As my body changes with menopause, I am always on the lookout for DIY beauty/hygiene products that are more natural and effective than what I can buy from the store. This recipe contains herbs that are cooling, soothing, flush wastes, prevent the growth of tumors, support the lymphatic system, surpresses the growth of micro-organisms, cleans “blood”, stimulates circulation, and reduced irritation. I like the addition of clay and baking powder which help deodorize and shea butter which helps to hydrate dry skin. Start by making an infused oil using dry or fresh…..
- Dandelion flowers
- Violet leaves
- Calendula flowers
- Red Clover Blossoms
- lavender tops and leaves
Herbal Deodorant Recipe
- 1 cups of herbal infused oil
- 4 TBSP of almond oil
- 4 TBSP of plantain oil
- 1 cups of beeswax pellets
- 1 cups of shea butter
- 4 TBSP of arrowroot powder
- 4 TBSP of kaolin or betonite clay
- 10 TBSP of baking powder
- 5-10 drops of tea tree oil
- 10 -15 drops of other essential oils depending on your scent preference ylang yalng, clary sage, ginger, plumeria area all good ones to try.
Activated charcoal-may stain clothes (maybe try 1tsp).
Himalayan Pink Sea Salt-many contain heavy metals that might be toxic. Could be too abrasive. (maybe try 1/2 TBSP).
This recipe will fill 5-6 empty, standard, 2.6 ounce, deodorant containers.
Using a double boiler combine the herbal oils, with the beeswax and shea butter. Set the almond oil aside.
Set the pan over a medium-low burner until everything is melted. (Don’t melt too long or at too high of a heat, or your shea butter may get grainy.)
Have your dry ingredients measured, combined in a bowl and ready to go.
Mix your essential oils in with the almond oil.
Remove the pan from heat. Quickly stir in the dry ingredients. The mixture will thicken, but let it cool a bit, stirring frequently, add in the almond oil. Quickly spoon into deodorant tube OR glass jars if applying with your fingers. If you delay too much the clay and arrowroot may settle to the bottom as it cools instead of being incorporated throughout.
Let the deodorant set up until firm.
Rub a thin, single layer under each arm. Don’t push hard or slather this on, a little bit will go a long way!
Wait a few minutes before dressing after use, to allow it to absorb into the skin. Use caution with fancy clothing in case it may stain or mark.
Plantago is a perennial characterized by a basal rosette of several leaves with ribbed/parallel venation. Each terminates in a thick channeled stalk where they attach to a round stem. Leaves can be broad/ovate or narrow/lance shaped. Sometimes margins are toothed. A single, dense ,cylinder shaped, cluster/spike, of greenish white tiny flowers grows on a tall (6-18 inch) erect stem . These have brown sepals and bracts. Plantain is found along paths and roadsides, in meadows and lawns or in wastelands. If cultivating this plant, it likes sun or partial shade but really prefers a moist soil.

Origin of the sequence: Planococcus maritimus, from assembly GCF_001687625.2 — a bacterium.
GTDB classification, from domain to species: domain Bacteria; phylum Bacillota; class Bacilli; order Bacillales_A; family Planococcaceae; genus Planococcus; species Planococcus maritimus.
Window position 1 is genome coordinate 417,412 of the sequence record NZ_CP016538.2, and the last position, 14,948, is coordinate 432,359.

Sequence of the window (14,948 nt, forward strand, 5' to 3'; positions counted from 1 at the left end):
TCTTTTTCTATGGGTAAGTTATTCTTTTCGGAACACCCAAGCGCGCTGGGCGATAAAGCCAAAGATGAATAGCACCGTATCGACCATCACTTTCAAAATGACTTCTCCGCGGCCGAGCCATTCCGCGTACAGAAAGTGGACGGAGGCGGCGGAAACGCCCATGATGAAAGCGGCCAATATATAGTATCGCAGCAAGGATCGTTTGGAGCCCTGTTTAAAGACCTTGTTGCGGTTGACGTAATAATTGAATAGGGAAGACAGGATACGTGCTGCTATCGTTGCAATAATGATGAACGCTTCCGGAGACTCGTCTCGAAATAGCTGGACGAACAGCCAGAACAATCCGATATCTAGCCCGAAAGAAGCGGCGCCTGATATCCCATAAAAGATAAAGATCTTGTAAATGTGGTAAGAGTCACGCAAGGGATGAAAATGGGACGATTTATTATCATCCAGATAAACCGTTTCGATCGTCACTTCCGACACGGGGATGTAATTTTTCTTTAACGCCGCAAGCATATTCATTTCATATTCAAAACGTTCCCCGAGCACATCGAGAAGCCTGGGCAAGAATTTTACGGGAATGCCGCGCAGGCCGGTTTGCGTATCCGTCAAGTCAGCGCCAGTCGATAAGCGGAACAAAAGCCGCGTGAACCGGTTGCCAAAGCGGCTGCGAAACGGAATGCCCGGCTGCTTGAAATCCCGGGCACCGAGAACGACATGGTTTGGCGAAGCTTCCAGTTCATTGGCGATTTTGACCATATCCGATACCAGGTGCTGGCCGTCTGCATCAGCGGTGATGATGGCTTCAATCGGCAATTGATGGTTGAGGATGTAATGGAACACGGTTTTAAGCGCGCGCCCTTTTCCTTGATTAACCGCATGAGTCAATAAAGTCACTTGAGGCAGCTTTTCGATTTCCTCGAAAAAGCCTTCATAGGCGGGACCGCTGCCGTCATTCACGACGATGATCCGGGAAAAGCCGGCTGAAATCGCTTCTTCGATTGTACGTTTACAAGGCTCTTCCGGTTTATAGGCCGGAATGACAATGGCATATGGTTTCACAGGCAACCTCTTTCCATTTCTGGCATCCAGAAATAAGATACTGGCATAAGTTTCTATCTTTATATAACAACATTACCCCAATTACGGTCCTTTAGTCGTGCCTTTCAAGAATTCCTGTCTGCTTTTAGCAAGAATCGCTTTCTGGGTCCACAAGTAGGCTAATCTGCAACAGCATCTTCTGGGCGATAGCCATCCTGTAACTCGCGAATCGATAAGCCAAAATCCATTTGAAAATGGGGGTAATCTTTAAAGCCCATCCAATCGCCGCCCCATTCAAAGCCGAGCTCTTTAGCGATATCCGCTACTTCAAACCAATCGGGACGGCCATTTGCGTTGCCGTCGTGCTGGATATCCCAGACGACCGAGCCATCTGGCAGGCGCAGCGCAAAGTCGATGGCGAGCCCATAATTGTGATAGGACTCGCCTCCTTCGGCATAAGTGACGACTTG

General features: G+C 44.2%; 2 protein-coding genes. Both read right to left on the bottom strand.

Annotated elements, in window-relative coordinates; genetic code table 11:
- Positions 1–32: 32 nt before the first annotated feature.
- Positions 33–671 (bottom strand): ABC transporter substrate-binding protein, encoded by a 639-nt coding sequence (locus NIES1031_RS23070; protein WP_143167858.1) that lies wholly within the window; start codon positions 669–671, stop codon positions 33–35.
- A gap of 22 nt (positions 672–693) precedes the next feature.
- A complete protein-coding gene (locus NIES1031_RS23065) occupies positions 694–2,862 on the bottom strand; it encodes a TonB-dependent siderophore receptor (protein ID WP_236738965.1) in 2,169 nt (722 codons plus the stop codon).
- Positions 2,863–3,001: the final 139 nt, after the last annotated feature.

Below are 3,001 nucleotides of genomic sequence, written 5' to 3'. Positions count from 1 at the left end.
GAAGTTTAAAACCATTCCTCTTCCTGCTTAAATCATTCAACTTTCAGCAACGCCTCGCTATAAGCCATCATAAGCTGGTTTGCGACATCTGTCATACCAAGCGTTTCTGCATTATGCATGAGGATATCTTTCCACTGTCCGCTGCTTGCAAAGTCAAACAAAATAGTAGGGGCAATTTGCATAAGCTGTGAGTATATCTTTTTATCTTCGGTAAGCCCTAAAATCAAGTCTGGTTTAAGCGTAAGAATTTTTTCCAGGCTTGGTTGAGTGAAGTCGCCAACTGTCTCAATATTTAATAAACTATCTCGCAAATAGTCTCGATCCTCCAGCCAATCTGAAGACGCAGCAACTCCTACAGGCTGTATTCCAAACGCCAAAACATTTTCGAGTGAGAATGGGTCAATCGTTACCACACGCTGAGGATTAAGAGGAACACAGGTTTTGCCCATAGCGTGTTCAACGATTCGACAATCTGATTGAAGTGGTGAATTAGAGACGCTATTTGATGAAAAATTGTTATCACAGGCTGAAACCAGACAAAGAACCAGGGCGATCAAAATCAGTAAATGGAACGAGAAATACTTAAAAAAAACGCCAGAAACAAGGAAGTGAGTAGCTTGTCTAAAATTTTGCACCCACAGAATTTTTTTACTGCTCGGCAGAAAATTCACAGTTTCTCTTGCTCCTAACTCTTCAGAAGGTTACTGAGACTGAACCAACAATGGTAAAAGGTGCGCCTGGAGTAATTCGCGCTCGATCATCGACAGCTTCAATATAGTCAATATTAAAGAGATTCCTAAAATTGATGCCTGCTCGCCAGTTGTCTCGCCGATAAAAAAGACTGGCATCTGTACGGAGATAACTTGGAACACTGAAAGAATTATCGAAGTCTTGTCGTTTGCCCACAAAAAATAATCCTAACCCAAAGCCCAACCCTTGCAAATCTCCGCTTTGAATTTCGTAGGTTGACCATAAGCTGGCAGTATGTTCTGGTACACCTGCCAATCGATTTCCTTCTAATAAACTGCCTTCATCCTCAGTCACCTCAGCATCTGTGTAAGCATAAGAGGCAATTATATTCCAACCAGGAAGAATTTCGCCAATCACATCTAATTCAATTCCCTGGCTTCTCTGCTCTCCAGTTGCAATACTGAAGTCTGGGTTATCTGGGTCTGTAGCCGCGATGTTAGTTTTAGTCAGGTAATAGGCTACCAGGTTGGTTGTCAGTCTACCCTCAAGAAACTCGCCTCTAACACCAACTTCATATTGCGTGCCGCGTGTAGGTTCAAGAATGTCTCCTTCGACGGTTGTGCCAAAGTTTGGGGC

Plantago should be your top choice for a first aid remedy. Externally plantain is thought to be helpful for broken bones, wounds, burns, bruises, injuries, boils, acne, shingles, sunburn, eczema fungal infections, sore feet, and plantar fasciitis, . It can draw venom, poison, dirt, splinters, pus, and infection out of insect stings, animal bites, or wounds. It relieves irritation and pain when one has been exposed to irritating plants like nettles or poison ivy. Like nettle is supports the body to release antihistamine for relief when suffering from allergies, hayfever, and asthma. Historically this herb has been used to treat ulcers, bronchitis, coughs, sore throats, lung damage, inflammation in the digestive tract, irritated tissues/organs, hemorrhoids, varicose veins, toothache, fever, mastitis, earache, sore throat, urinary tract infections and internal bleeding. It is known to clear heat and inflammation. The seeds are edible and have been used to make flour or as a thickener. They are also a good source of fiber and may prevent constipation.
Parts Used-leaves, seeds, root
Energetics-sweet, salty, bitter, cool, dry
Spiritual and Emotional Uses: Settling a mind that is restless, overactive, irritable or “addicted” to something stimulating.
Contraindications: soak or cook seeds before use.